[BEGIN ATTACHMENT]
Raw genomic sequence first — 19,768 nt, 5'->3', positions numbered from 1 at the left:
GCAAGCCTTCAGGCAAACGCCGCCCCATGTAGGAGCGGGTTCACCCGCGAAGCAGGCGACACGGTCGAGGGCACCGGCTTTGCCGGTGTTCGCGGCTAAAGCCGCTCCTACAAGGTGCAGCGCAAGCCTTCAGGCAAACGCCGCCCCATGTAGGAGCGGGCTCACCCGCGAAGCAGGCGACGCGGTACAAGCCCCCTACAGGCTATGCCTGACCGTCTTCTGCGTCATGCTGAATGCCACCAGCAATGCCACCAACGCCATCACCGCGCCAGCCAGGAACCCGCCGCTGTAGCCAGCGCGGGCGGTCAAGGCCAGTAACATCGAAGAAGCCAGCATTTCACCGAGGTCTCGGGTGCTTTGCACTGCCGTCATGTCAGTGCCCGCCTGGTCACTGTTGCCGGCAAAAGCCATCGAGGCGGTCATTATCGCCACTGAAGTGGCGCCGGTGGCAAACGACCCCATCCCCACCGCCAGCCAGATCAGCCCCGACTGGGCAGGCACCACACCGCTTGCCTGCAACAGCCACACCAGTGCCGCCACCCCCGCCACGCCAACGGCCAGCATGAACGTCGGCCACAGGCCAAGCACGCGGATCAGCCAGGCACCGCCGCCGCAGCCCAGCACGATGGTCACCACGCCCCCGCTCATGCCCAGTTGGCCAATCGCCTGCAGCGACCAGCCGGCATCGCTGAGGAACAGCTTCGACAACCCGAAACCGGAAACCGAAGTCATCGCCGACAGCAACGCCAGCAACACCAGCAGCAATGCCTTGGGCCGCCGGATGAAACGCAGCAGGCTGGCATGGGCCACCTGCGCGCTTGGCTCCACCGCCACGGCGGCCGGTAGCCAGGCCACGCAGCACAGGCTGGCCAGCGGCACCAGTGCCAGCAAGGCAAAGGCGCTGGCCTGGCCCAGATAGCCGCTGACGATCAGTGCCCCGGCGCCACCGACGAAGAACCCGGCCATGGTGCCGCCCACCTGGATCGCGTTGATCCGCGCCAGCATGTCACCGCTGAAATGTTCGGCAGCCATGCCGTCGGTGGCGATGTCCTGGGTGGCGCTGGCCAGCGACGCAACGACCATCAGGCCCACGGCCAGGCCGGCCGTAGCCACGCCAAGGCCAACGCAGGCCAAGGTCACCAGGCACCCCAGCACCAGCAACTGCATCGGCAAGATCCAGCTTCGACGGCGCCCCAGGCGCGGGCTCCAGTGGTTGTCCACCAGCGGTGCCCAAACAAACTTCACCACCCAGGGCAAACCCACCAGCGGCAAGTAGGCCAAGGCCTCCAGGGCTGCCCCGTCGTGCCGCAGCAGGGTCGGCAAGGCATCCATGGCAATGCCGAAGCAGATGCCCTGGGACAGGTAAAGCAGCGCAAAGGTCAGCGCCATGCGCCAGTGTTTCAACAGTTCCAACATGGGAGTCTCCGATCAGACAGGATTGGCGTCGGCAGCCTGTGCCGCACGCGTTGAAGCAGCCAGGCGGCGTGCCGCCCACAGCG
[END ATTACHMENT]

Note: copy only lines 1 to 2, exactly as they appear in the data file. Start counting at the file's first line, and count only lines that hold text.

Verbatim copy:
Raw genomic sequence first — 19,768 nt, 5'->3', positions numbered from 1 at the left:
GCAAGCCTTCAGGCAAACGCCGCCCCATGTAGGAGCGGGTTCACCCGCGAAGCAGGCGACACGGTCGAGGGCACCGGCTTTGCCGGTGTTCGCGGCTAAAGCCGCTCCTACAAGGTGCAGCGCAAGCCTTCAGGCAAACGCCGCCCCATGTAGGAGCGGGCTCACCCGCGAAGCAGGCGACGCGGTACAAGCCCCCTACAGGCTATGCCTGACCGTCTTCTGCGTCATGCTGAATGCCACCAGCAATGCCACCAACGCCATCACCGCGCCAGCCAGGAACCCGCCGCTGTAGCCAGCGCGGGCGGTCAAGGCCAGTAACATCGAAGAAGCCAGCATTTCACCGAGGTCTCGGGTGCTTTGCACTGCCGTCATGTCAGTGCCCGCCTGGTCACTGTTGCCGGCAAAAGCCATCGAGGCGGTCATTATCGCCACTGAAGTGGCGCCGGTGGCAAACGACCCCATCCCCACCGCCAGCCAGATCAGCCCCGACTGGGCAGGCACCACACCGCTTGCCTGCAACAGCCACACCAGTGCCGCCACCCCCGCCACGCCAACGGCCAGCATGAACGTCGGCCACAGGCCAAGCACGCGGATCAGCCAGGCACCGCCGCCGCAGCCCAGCACGATGGTCACCACGCCCCCGCTCATGCCCAGTTGGCCAATCGCCTGCAGCGACCAGCCGGCATCGCTGAGGAACAGCTTCGACAACCCGAAACCGGAAACCGAAGTCATCGCCGACAGCAACGCCAGCAACACCAGCAGCAATGCCTTGGGCCGCCGGATGAAACGCAGCAGGCTGGCATGGGCCACCTGCGCGCTTGGCTCCACCGCCACGGCGGCCGGTAGCCAGGCCACGCAGCACAGGCTGGCCAGCGGCACCAGTGCCAGCAAGGCAAAGGCGCTGGCCTGGCCCAGATAGCCGCTGACGATCAGTGCCCCGGCGCCACCGACGAAGAACCCGGCCATGGTGCCGCCCACCTGGATCGCGTTGATCCGCGCCAGCATGTCACCGCTGAAATGTTCGGCAGCCATGCCGTCGGTGGCGATGTCCTGGGTGGCGCTGGCCAGCGACGCAACGACCATCAGGCCCACGGCCAGGCCGGCCGTAGCCACGCCAAGGCCAACGCAGGCCAAGGTCACCAGGCACCCCAGCACCAGCAACTGCATCGGCAAGATCCAGCTTCGACGGCGCCCCAGGCGCGGGCTCCAGTGGTTGTCCACCAGCGGTGCCCAAACAAACTTCACCACCCAGGGCAAACCCACCAGCGGCAAGTAGGCCAAGGCCTCCAGGGCTGCCCCGTCGTGCCGCAGCAGGGTCGGCAAGGCATCCATGGCAATGCCGAAGCAGATGCCCTGGGACAGGTAAAGCAGCGCAAAGGTCAGCGCCATGCGCCAGTGTTTCAACAGTTCCAACATGGGAGTCTCCGATCAGACAGGATTGGCGTCGGCAGCCTGTGCCGCACGCGTTGAAGCAGCCAGGCGGCGTGCCGCCCACAGCG